We couldn't dive. So Ursula suggested we kayak to Lahaina, where one of us could take a cab back to the condo to get the car and come pick up the boat. Ursula is an idiot and the only bigger idiot is Peter who agreed to Ursula's suggestion and suggested that instead of cabbing back, we should paddle!
Almost as soon as we started out, we were rewarded. A pod of dolphins swam directly towards us, and we got to see them up close. That was the extent of the reward part, though, except that we can say that we did it and we're proud. Tired and in pain, but proud. We celebrated with champagne. We poured champagne on the kayak and then into the ocean to give thanks. No champagne to the wind though. We drank the wind's share.
The trip took seven hours, from 11:15 to 6:15. Our legs were so rubbery, we had a tough time beaching the kayak.
As idiots, of course we kayaked at the height of a blazing sun. We did put our idiot-status at risk by using lots of SPF 70 sunblock. Peter had his hat-tent on but Ursula had only a baseball cap. Eventually she took one of the large flags we brought with us to help shield herself from the sun.
We used the Corporate flag of the Corporation of Mississauga--big and blue, and it actually helped shade Ursula; however, it also made our kayak look like it was smuggling a potential terrorist!
Then Ursula remembered a quote regarding the death of Iraq terrorist leader Al-Zarqawi:
Revenge is a dish best served with a 500-lb bunker-buster bomb dropped on your house. -- Jon Stewart (June 2006 Daily Show)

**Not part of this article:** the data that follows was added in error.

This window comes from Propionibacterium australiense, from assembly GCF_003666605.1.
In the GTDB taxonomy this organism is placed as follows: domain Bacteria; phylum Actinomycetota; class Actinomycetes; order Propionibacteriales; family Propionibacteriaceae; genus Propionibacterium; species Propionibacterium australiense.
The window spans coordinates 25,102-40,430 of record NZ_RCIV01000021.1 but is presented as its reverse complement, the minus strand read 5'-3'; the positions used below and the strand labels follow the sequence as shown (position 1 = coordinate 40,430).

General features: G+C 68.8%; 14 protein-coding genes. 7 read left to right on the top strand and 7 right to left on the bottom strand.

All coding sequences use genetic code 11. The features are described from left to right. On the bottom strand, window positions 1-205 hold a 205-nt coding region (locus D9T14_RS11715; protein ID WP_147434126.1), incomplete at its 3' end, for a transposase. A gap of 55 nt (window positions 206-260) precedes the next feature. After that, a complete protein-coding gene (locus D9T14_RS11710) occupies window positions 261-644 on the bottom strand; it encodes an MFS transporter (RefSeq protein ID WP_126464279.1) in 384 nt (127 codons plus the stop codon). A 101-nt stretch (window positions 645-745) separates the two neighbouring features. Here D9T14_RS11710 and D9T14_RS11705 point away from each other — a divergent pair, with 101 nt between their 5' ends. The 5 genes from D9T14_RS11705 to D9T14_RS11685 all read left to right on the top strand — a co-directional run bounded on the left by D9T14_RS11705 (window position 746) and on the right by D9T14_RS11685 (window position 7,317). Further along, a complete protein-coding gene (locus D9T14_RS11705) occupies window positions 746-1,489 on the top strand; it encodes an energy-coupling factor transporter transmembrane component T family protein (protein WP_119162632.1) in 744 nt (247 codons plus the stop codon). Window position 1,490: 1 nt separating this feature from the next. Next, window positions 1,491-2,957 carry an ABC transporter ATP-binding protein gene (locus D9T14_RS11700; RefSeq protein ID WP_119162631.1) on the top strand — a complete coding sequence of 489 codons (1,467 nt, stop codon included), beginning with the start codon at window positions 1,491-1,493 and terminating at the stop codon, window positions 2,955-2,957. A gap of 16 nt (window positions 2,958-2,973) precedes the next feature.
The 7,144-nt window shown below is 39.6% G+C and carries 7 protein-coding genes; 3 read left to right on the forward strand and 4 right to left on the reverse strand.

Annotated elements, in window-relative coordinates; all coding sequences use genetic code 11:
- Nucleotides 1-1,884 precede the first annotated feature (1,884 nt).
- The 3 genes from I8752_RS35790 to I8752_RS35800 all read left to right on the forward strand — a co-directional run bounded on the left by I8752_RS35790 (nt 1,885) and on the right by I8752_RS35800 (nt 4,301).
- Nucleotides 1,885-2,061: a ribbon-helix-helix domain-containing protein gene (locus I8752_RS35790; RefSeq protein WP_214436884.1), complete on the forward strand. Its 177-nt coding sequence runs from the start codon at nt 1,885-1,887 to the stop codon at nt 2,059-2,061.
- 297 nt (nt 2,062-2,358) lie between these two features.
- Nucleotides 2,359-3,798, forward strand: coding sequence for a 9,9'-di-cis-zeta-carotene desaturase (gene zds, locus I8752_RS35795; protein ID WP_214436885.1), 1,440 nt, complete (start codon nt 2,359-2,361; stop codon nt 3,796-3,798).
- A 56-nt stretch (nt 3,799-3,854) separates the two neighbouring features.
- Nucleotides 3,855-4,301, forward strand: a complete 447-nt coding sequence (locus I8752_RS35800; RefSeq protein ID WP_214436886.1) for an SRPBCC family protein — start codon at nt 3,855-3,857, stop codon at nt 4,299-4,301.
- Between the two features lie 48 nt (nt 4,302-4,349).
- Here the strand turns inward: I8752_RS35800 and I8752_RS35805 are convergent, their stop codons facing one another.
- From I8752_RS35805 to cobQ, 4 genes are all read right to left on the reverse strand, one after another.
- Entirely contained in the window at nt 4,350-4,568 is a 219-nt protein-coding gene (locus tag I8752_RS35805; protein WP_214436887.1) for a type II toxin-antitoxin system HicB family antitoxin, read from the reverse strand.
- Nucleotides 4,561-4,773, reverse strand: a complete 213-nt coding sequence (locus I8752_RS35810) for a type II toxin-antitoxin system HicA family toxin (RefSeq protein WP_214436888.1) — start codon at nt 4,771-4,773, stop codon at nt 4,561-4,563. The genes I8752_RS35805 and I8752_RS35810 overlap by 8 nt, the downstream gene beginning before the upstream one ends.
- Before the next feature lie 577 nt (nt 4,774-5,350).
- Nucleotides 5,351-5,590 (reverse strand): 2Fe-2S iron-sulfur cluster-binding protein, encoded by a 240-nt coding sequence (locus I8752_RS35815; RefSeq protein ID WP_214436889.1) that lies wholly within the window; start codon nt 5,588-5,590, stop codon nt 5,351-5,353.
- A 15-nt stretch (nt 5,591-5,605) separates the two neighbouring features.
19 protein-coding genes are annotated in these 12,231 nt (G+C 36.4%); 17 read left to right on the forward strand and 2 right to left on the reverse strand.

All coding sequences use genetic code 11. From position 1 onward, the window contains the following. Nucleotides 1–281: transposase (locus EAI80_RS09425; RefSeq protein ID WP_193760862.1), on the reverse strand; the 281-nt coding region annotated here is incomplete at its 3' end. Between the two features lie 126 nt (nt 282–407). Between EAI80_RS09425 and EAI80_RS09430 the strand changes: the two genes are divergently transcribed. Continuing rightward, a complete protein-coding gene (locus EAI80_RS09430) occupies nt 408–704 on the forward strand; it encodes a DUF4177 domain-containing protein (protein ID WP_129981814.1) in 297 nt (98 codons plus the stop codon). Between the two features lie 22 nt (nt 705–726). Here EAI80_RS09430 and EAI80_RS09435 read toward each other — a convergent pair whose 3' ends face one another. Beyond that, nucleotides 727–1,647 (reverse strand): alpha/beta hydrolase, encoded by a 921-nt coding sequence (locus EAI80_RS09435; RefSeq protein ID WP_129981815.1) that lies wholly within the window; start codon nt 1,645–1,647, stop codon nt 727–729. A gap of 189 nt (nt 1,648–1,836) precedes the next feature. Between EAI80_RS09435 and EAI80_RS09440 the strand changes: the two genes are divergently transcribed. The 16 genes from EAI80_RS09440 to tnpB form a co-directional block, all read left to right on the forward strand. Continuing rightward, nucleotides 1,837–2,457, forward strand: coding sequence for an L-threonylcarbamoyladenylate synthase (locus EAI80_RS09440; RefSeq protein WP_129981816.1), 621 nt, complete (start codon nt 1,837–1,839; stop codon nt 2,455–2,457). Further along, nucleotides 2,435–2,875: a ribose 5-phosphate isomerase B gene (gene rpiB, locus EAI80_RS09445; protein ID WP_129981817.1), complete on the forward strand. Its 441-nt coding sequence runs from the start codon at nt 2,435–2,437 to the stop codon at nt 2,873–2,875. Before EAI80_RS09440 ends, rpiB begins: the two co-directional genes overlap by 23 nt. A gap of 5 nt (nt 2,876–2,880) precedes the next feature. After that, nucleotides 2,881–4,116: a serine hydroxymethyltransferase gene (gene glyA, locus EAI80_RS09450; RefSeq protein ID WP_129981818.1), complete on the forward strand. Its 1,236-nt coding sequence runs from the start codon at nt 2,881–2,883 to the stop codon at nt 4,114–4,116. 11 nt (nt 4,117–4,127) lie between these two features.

Since she didn't want a 500-lb bunker-buster bomb dropped on our kayak, Ursula took her American-Flag scarf and tied it around her neck for protection.
It worked! As far as we know, no 500-lb bomb hit us--although that night, our shoulders and arms had their doubts.
Obvious lessons here? Do we even need to state them?
Last week, we reported that Hoa had returned safely from his French Frigate Shoals reproductive journey. This week we took the time to conduct a health check on our old friend.
Hoa has white gouges on his carapace that suggest he had a shark encounter. As for the big chunk taken from his right flipper? We suspect other honu males biting at Hoa during mating but we'll check with George Balazs for his expert opinion.
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||Summer of '06 at Honokowai|
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Last modified 06/08/05